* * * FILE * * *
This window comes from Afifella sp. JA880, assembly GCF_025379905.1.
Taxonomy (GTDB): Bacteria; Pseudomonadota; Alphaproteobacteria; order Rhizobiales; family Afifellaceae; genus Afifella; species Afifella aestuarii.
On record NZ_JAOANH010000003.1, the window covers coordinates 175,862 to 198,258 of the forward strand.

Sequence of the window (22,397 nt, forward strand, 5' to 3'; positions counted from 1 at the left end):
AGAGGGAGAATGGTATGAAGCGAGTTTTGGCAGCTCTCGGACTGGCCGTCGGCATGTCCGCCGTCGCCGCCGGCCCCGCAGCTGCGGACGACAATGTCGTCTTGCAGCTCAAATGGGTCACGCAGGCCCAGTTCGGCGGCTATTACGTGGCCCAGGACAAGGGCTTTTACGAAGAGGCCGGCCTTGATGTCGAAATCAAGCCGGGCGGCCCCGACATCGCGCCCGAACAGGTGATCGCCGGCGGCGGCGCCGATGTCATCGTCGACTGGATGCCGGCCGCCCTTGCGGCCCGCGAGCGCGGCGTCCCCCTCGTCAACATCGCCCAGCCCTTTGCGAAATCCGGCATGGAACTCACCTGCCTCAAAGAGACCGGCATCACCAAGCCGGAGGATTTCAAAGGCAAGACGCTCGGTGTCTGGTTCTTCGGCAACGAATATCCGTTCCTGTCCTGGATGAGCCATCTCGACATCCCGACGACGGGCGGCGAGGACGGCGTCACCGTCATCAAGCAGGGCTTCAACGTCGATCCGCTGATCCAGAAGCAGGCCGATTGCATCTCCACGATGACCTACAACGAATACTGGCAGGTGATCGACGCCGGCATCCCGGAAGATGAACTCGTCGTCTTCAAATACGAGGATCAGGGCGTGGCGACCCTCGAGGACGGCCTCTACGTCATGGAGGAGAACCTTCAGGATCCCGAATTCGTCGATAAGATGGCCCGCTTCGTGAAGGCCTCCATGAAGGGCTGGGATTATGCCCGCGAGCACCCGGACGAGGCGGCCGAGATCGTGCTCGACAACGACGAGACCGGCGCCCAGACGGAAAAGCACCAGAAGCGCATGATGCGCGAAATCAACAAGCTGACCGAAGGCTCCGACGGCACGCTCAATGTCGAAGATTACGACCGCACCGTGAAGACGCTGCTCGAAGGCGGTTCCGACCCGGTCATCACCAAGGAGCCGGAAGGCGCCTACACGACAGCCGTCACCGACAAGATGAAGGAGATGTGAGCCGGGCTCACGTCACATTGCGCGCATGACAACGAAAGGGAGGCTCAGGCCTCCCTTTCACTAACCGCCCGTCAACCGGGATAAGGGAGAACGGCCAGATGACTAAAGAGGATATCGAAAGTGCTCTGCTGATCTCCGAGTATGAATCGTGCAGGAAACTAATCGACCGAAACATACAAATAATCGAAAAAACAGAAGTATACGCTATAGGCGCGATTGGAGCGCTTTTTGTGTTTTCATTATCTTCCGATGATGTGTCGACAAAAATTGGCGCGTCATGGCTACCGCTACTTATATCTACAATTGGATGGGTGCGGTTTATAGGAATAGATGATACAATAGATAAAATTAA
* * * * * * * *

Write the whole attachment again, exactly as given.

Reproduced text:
This window comes from Afifella sp. JA880, assembly GCF_025379905.1.
Taxonomy (GTDB): Bacteria; Pseudomonadota; Alphaproteobacteria; order Rhizobiales; family Afifellaceae; genus Afifella; species Afifella aestuarii.
On record NZ_JAOANH010000003.1, the window covers coordinates 175,862 to 198,258 of the forward strand.

Sequence of the window (22,397 nt, forward strand, 5' to 3'; positions counted from 1 at the left end):
AGAGGGAGAATGGTATGAAGCGAGTTTTGGCAGCTCTCGGACTGGCCGTCGGCATGTCCGCCGTCGCCGCCGGCCCCGCAGCTGCGGACGACAATGTCGTCTTGCAGCTCAAATGGGTCACGCAGGCCCAGTTCGGCGGCTATTACGTGGCCCAGGACAAGGGCTTTTACGAAGAGGCCGGCCTTGATGTCGAAATCAAGCCGGGCGGCCCCGACATCGCGCCCGAACAGGTGATCGCCGGCGGCGGCGCCGATGTCATCGTCGACTGGATGCCGGCCGCCCTTGCGGCCCGCGAGCGCGGCGTCCCCCTCGTCAACATCGCCCAGCCCTTTGCGAAATCCGGCATGGAACTCACCTGCCTCAAAGAGACCGGCATCACCAAGCCGGAGGATTTCAAAGGCAAGACGCTCGGTGTCTGGTTCTTCGGCAACGAATATCCGTTCCTGTCCTGGATGAGCCATCTCGACATCCCGACGACGGGCGGCGAGGACGGCGTCACCGTCATCAAGCAGGGCTTCAACGTCGATCCGCTGATCCAGAAGCAGGCCGATTGCATCTCCACGATGACCTACAACGAATACTGGCAGGTGATCGACGCCGGCATCCCGGAAGATGAACTCGTCGTCTTCAAATACGAGGATCAGGGCGTGGCGACCCTCGAGGACGGCCTCTACGTCATGGAGGAGAACCTTCAGGATCCCGAATTCGTCGATAAGATGGCCCGCTTCGTGAAGGCCTCCATGAAGGGCTGGGATTATGCCCGCGAGCACCCGGACGAGGCGGCCGAGATCGTGCTCGACAACGACGAGACCGGCGCCCAGACGGAAAAGCACCAGAAGCGCATGATGCGCGAAATCAACAAGCTGACCGAAGGCTCCGACGGCACGCTCAATGTCGAAGATTACGACCGCACCGTGAAGACGCTGCTCGAAGGCGGTTCCGACCCGGTCATCACCAAGGAGCCGGAAGGCGCCTACACGACAGCCGTCACCGACAAGATGAAGGAGATGTGAGCCGGGCTCACGTCACATTGCGCGCATGACAACGAAAGGGAGGCTCAGGCCTCCCTTTCACTAACCGCCCGTCAACCGGGATAAGGGAGAACGGCCAGATGACTAAAGAGGATATCGAAAGTGCTCTGCTGATCTCCGAGTATGAATCGTGCAGGAAACTAATCGACCGAAACATACAAATAATCGAAAAAACAGAAGTATACGCTATAGGCGCGATTGGAGCGCTTTTTGTGTTTTCATTATCTTCCGATGATGTGTCGACAAAAATTGGCGCGTCATGGCTACCGCTACTTATATCTACAATTGGATGGGTGCGGTTTATAGGAATAGATGATACAATAGATAAAATTAA